Crabtree Brewing rolls out tallboys: no cans, no canning line, no problem
Crabtree Brewing has never canned its beers and doesn't own a canning line; its owner, Jeff Crabtree, doesn't even think craft beer belongs in a can. Nevertheless, the Greeley brewery's Eclipse black IPA will probably become the first Colorado beer to be packaged in sixteen-ounce cans.
"I have mixed feelings about cans. I have a hard time with them," says Crabtree, who founded his namesake brewery in 2006. "That's my own two cents. But the consumer is saying they want it in a can, and I want them to be happy."
He also likes to change things up. "We are a unique little brewery and we like doing things our own way and at our own speed," explains Crabtree, who already sells his beers in twelve-ounce, 22-ounce and 750 ml bottles. "Variety is important -- and imperative. If people don't have variety, they get bored. I get bored real easily."
Crabtree will keep himself from getting bored with the help of Mobile Canning LLC, a new Longmont-based company that owns a canning line and plans to take it on the road to help small brewers who want to can their beer without investing in their own equipment.
"I personally would have never canned. We have invested so much in bottling lines that it wasn't an option," Crabtree says. "I jumped on the Mobile Canning side, though, because the barriers to entry are so minuscule. It's a wonderful model for smaller breweries."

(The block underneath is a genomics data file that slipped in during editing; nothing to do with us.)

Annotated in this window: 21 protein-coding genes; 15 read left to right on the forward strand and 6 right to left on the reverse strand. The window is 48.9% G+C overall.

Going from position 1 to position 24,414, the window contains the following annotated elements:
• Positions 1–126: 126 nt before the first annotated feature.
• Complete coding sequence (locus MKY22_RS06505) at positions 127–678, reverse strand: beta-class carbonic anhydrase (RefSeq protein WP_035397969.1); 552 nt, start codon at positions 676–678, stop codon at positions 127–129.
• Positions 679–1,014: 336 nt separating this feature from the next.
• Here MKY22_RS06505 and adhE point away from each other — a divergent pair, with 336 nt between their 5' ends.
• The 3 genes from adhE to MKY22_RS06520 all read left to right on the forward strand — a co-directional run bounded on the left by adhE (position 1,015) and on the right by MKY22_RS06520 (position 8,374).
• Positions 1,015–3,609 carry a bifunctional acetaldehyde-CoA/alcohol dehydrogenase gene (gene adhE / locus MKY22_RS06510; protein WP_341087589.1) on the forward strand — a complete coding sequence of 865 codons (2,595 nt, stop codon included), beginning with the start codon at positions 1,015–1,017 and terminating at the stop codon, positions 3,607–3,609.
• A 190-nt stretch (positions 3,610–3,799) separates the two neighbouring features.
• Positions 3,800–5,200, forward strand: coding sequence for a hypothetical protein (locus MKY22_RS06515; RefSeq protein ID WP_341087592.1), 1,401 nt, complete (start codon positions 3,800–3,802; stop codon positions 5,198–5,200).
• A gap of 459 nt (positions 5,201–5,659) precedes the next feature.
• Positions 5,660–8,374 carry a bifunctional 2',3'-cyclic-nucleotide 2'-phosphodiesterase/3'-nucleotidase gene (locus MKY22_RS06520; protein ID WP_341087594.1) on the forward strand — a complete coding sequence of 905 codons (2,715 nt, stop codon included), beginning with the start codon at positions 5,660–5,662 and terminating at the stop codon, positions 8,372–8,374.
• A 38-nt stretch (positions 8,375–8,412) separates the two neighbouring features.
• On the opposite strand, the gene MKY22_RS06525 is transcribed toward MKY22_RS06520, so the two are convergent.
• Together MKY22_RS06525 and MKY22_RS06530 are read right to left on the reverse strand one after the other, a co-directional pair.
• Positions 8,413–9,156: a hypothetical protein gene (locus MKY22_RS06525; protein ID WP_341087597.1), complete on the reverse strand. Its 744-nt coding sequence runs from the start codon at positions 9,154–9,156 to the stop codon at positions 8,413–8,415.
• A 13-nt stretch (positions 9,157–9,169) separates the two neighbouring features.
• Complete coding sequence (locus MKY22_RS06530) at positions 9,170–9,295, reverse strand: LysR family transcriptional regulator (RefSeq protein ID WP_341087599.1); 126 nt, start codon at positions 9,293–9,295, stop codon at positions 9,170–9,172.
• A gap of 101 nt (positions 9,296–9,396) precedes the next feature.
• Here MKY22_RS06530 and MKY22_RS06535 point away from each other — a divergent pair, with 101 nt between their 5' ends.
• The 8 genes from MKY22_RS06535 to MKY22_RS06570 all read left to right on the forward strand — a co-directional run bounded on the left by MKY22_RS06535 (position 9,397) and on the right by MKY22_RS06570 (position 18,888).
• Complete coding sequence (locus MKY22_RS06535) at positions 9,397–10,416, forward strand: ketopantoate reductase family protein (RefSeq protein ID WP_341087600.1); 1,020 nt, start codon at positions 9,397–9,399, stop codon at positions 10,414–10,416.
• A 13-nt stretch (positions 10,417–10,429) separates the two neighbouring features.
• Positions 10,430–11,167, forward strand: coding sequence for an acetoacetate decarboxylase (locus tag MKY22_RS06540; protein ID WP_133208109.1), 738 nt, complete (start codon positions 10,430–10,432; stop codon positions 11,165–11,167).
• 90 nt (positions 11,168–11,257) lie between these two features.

In other words, Crabtree doesn't need any equipment, doesn't have to train his staff and doesn't have to buy his own inventory of cans. All he has to do is provide Mobile Canning with the hookups it needs at the brewery. He plans to have Mobile over once a week in order to produce about 500 cases a month of Eclipse. (The beer was previously known as Syzyygy, but Crabtree changed the name to make it easier.) Eclipse in cans should be available sometime in the next few weeks.
In January or February, Crabtree will also start canning a similar quantity of its Oatmeal Stout, which just grabbed a silver medal at the 2011 Great American Beer Festival. Both beers will be distributed throughout Colorado, as well as in Kansas and Nebraska.
Beyond making his beer available, there's another benefit to this deal, Crabtree points out: helping another business get its start. "It's a perfect relationship," he says. "They can the beer and I help them grow and be successful."
Crabtree is earning a name for its unusual sales and marketing strategies. In May, Crabtree used its German decoction brewing system to make a German-style sour wheat called Berliner Weisse Ale specifically for Euclid Hall in Denver.
It went over so well that Crabtree bottled the beer and created a label that featured a massive QR code as its main element. That way, anyone who is thinking about buying the beer, or anyone who is already drinking it, could scan it and go directly to a video message from the brewer.
The Berliner Weisse won a gold medal this year at GABF.
What will Crabtree do next? We'll have to wait and see.
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